Latest Public Sector News

22.03.19

Councils' legal challenge against Buckinghamshire merger process rejected

An application from three district councils for a judicial review of the merger plans to create a single unitary council for Buckinghamshire has failed.

South Buckinghamshire, Chiltern and Wycombe councils have been informed that their application, which was prompted by the Ministry of Housing, Communities and Local Government’s handling of the plans, has not been given permission to proceed.

Responding to the ruling, the councils said: “This is obviously a disappointment and something that we will be taking legal advice on in the first instance.

“However, it remains our sole intention to do everything we can to ensure the new Buckinghamshire Council is something we can all be proud of and will be the very best for all our residents.”

The three district councils launched formal proceedings regarding the new unitary plans in January, stating that they supported change for Buckinghamshire but that they were “very disappointed” by the communities secretary James Brokenshire.

The Buckinghamshire councils claimed Brokenshire had “taken away the democratic oversight” and said they had no choice but to launch legal action.

“Specifically, the three councils have concerns about the lack of local consent, about recent changes to the proposed democratic arrangements and a lack of reasons given for making those changes. The result of these changes is that the proposed orders will result in a lack of democratic oversight.”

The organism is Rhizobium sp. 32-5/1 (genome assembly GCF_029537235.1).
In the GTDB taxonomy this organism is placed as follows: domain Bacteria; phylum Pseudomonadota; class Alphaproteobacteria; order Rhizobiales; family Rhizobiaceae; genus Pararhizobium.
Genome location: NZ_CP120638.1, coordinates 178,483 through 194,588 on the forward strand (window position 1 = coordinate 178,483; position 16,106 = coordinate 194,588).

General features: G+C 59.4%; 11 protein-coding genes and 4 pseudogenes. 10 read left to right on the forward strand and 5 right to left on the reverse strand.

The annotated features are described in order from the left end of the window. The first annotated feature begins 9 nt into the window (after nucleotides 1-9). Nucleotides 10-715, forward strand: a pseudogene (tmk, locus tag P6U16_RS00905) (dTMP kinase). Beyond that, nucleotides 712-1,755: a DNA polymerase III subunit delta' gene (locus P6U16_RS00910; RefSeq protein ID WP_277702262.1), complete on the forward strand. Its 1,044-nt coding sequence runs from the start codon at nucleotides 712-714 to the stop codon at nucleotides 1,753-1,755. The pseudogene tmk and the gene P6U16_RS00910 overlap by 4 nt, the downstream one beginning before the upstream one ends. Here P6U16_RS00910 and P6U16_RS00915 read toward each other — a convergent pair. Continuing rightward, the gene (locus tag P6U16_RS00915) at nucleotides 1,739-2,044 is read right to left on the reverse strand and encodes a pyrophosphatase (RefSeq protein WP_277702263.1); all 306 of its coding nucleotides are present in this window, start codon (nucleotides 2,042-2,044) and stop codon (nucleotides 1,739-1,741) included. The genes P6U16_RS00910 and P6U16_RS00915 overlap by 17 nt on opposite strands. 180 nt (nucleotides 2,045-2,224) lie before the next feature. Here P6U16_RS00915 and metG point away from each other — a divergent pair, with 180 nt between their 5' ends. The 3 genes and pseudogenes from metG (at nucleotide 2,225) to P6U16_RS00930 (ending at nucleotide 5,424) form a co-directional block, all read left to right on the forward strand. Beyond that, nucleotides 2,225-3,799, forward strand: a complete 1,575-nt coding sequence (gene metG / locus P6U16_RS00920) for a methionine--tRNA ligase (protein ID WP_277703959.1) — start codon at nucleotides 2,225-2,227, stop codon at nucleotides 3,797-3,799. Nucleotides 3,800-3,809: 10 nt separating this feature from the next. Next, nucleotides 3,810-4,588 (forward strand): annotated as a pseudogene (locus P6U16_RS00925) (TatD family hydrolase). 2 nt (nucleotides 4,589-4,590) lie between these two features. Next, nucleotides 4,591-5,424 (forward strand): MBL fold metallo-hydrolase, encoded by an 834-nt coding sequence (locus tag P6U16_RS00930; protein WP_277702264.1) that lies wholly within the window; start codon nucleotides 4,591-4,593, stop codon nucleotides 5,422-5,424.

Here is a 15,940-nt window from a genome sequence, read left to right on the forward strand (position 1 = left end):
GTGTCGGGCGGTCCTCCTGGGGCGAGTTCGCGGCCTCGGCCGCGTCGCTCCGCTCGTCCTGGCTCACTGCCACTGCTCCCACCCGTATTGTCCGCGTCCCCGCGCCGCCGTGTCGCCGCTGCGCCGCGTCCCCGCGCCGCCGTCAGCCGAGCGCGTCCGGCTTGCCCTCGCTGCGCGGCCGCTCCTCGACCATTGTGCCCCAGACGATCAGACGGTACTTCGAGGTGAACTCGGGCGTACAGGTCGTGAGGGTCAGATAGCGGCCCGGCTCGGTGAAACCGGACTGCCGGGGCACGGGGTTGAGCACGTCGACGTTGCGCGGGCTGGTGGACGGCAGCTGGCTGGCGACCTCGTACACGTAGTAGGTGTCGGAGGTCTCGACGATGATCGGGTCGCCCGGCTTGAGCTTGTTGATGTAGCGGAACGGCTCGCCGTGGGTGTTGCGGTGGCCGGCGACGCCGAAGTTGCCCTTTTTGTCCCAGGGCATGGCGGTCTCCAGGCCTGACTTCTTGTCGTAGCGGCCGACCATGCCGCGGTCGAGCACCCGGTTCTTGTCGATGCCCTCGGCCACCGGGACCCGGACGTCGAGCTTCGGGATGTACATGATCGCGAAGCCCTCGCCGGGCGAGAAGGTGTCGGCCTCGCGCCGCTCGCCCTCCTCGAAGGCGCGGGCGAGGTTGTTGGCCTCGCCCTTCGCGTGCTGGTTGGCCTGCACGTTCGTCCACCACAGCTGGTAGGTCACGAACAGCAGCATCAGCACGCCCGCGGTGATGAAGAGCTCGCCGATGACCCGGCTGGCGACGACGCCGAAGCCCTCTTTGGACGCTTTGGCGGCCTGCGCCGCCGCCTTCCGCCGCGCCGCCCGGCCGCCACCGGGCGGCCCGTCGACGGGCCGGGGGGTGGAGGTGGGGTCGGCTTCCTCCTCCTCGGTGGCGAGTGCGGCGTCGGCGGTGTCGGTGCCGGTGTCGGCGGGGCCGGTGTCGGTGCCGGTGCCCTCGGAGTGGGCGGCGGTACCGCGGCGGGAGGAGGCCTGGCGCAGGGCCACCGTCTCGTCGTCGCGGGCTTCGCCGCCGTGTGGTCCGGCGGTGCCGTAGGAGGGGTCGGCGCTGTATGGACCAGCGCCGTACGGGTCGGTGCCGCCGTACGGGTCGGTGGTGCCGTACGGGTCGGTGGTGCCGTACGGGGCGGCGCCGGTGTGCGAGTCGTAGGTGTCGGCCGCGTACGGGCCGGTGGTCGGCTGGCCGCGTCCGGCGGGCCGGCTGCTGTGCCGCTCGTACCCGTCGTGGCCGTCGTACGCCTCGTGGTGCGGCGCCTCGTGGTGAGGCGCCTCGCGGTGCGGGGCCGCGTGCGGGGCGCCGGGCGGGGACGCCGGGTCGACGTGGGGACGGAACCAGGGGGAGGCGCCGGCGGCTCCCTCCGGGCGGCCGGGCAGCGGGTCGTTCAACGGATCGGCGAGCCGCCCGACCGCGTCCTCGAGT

One of the authorities’ major issues concerned the government’s choice to appoint Martin Tett, the leader of Buckinghamshire County Council, as the chair of the shadow executive, as the districts wanted the chair elected by the 236 members of the shadow authority.

Tett commented: “We’re pleased that the courts have decided not to proceed any further with the legal challenge from Chiltern, South Bucks and Wycombe District Councils in relation to how the new council for Buckinghamshire will be created – this could have been at a huge cost to our taxpayers.”

He said all the councils were agreed that a new council for Buckinghamshire was a good thing for residents, and that he was looking forward to working with the council leaders and shadow executive members.

“With just over 12 months to go until the new council is due to open, there is a huge amount of work for us to do together.”

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